Jackie Calmes and Michael Cooper's lead story on Saturday put a happy face on the stimulus package - but also hinted that another one might be necessary to put the economy back into the black: "New Consensus Views Stimulus As Worth Step - Talk Of A 2nd Infusion - Unemployment Figures and Increase in Debt Sway Economists ."
Revealingly, Democrats loved the Times story (hat tip to MRC's Seton Motley), suggesting it was, in the words of National Journal, "a landscape-altering moment " which "gives their party a chance to reclaim the initiative on an issue that, so far, has worked in the GOP's favor."
Indeed, Friday's Gallup daily tracking poll fixed Obama's approval rating at 48% and his disapproval at 44%, his lowest rating ever.
Saturday's story may be an outgrowth of an October 22  Calmes story in which she claimed:
Ms. Pelosi said Democrats would not have another big stimulus bill but instead a series of smaller ones. That reflects their sensitivity to the fact that a single bill would carry a bigger price tag and to Republicans' criticisms that the first stimulus package has been a failure, a claim that most economists, including those at the Capitol meeting, reject.
On Saturday, Calmes and Cooper craftily positioned Obama's big-spending stimulus package in the center, between sniping economists on both the right and the left, and even suggest a second infusion may be needed (while also claiming the initial plan is working):
Now that unemployment has topped 10 percent, some liberal-leaning economists see confirmation of their warnings that the $787 billion stimulus package President Obama signed into law last February was way too small. The economy needs a second big infusion, they say.
No, some conservative-leaning economists counter, we were right: The package has been wasteful, ineffectual and even harmful to the extent that it adds to the nation's debt and crowds out private-sector borrowing.
These long-running arguments have flared now that the White House and Congressional leaders are talking about a new "jobs bill." But with roughly a quarter of the stimulus money out the door after nine months, the accumulation of hard data and real-life experience has allowed more dispassionate analysts to reach a consensus that the stimulus package, messy as it is, is working.
The legislation, a variety of economists say, is helping an economy in free fall a year ago to grow again and shed fewer jobs than it otherwise would. Mr. Obama's promise to "save or create" about 3.5 million jobs by the end of 2010 is roughly on track, though far more jobs are being saved than created, especially among states and cities using their money to avoid cutting teachers, police officers and other workers.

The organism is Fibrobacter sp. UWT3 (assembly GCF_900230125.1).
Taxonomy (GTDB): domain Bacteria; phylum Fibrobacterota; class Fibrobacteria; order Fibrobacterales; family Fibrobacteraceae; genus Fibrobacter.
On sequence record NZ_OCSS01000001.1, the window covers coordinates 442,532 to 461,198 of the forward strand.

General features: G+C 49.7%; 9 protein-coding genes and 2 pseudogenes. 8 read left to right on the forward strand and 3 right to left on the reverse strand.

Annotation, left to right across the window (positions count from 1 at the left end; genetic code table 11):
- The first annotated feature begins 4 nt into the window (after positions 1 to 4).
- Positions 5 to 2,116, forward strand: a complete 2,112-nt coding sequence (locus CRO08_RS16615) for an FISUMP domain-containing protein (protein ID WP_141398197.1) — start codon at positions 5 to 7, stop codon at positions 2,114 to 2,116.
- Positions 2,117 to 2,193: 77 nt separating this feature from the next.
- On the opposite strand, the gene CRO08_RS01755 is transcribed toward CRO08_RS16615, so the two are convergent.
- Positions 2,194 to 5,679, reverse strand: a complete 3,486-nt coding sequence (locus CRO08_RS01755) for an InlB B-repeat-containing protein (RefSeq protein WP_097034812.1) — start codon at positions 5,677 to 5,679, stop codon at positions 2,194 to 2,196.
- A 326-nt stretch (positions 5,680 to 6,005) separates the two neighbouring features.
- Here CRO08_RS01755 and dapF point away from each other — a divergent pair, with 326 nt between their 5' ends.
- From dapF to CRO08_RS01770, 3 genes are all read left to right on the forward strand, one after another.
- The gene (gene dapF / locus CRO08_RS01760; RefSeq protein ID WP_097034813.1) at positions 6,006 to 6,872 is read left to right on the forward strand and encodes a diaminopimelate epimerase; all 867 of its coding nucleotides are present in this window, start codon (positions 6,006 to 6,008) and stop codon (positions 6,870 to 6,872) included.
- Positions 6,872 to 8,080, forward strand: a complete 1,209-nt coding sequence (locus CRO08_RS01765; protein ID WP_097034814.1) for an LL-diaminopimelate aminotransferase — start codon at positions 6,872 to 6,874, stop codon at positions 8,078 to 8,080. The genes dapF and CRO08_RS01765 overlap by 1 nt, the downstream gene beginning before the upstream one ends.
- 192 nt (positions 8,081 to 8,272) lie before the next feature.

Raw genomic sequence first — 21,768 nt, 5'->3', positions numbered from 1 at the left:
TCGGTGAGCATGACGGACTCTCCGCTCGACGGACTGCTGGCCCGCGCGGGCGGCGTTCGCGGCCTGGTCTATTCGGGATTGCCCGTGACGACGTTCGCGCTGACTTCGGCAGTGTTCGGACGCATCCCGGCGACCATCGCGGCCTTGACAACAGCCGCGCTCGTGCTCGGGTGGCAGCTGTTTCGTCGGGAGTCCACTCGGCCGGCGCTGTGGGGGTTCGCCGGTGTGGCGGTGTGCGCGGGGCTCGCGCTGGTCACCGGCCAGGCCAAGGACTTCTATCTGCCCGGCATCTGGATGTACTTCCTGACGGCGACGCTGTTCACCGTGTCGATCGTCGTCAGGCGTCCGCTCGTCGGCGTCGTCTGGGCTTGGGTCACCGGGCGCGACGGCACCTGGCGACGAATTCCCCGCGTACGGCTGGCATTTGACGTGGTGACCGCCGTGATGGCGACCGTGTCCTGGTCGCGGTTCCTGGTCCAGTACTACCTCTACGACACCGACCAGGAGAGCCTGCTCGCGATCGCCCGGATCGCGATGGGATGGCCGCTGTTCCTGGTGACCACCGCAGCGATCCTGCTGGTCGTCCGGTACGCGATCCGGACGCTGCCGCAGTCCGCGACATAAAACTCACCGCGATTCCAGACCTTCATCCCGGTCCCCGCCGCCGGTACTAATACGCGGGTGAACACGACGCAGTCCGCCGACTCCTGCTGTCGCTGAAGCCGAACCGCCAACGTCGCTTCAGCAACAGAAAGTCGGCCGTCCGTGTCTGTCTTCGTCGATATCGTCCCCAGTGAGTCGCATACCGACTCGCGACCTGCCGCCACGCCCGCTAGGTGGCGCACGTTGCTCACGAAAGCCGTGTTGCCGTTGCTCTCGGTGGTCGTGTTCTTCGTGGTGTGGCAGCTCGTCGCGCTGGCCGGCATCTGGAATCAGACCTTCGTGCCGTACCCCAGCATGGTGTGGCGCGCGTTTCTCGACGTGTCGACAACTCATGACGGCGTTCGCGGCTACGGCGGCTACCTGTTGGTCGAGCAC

But there are criticisms, mainly that the Obama team relied last winter on overly optimistic economic assumptions and oversold the job-creating benefits of the stimulus package.
Optimistic assumptions in turn contributed to producing a package that if anything is too small, analysts say. "The economy was weaker than we thought at the time, so maybe in retrospect we could have used a little bit more and little bit more front-loaded," said Joel Prakken, chairman of Macroeconomic Advisers, another financial analysis group, in St. Louis.
The Times didn't mention the error-riddled attempts by the Obama administration to track the effectiveness of the stimulus package, such as the recovery.gov web site showing millions in stimulus money going to congressional districts that, um, don't actually exist .
Deep into the story the reporters brought up Obama's original optimistic claims that unemployment would peak at around 8 percent, chiding that it's something "Republicans constantly recall" to use against Obama:
Politically, however, the president is saddled with his original claim that, with the stimulus, the jobless rate would peak at 8.1 percent - a miscalculation that Republicans constantly recall. While the administration has said its economic assumptions were in line with private forecasts, most of which also underestimated the recession's punch, it was more optimistic than most.
Calmes and Cooper even prefer food stamps to tax cuts as an economic revival plan, citing one study:
Even more effective are increases for food stamps ($1.74) and unemployment checks ($1.61), because recipients quickly spend their benefits on goods and services.
By contrast, most temporary tax cuts cost more than the stimulus they provide, according to research by Moody's.
Near the end, the Times dropped all qualifiers and simply stated starkly what all economists apparently think: Republican ideas are mistaken.
Economists said Republicans' recent proposals to rescind unspent money would be a mistake.